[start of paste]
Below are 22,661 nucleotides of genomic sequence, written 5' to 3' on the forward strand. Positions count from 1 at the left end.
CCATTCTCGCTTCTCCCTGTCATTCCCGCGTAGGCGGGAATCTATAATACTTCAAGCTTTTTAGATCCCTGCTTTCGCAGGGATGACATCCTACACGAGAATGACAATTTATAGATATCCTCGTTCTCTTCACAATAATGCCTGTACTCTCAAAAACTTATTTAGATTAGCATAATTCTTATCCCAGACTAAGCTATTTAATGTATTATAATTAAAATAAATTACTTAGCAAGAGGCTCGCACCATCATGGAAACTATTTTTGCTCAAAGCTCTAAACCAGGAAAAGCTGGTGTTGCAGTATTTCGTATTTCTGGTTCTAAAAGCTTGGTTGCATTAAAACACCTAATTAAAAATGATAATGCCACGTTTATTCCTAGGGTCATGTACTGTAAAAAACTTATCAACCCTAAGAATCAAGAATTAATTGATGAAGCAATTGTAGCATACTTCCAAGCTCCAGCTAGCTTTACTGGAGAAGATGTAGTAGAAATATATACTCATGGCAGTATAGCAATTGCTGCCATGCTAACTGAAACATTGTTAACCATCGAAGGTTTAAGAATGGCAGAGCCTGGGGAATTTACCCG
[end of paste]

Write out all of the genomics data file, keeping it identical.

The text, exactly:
Below are 22,661 nucleotides of genomic sequence, written 5' to 3' on the forward strand. Positions count from 1 at the left end.
CCATTCTCGCTTCTCCCTGTCATTCCCGCGTAGGCGGGAATCTATAATACTTCAAGCTTTTTAGATCCCTGCTTTCGCAGGGATGACATCCTACACGAGAATGACAATTTATAGATATCCTCGTTCTCTTCACAATAATGCCTGTACTCTCAAAAACTTATTTAGATTAGCATAATTCTTATCCCAGACTAAGCTATTTAATGTATTATAATTAAAATAAATTACTTAGCAAGAGGCTCGCACCATCATGGAAACTATTTTTGCTCAAAGCTCTAAACCAGGAAAAGCTGGTGTTGCAGTATTTCGTATTTCTGGTTCTAAAAGCTTGGTTGCATTAAAACACCTAATTAAAAATGATAATGCCACGTTTATTCCTAGGGTCATGTACTGTAAAAAACTTATCAACCCTAAGAATCAAGAATTAATTGATGAAGCAATTGTAGCATACTTCCAAGCTCCAGCTAGCTTTACTGGAGAAGATGTAGTAGAAATATATACTCATGGCAGTATAGCAATTGCTGCCATGCTAACTGAAACATTGTTAACCATCGAAGGTTTAAGAATGGCAGAGCCTGGGGAATTTACCCG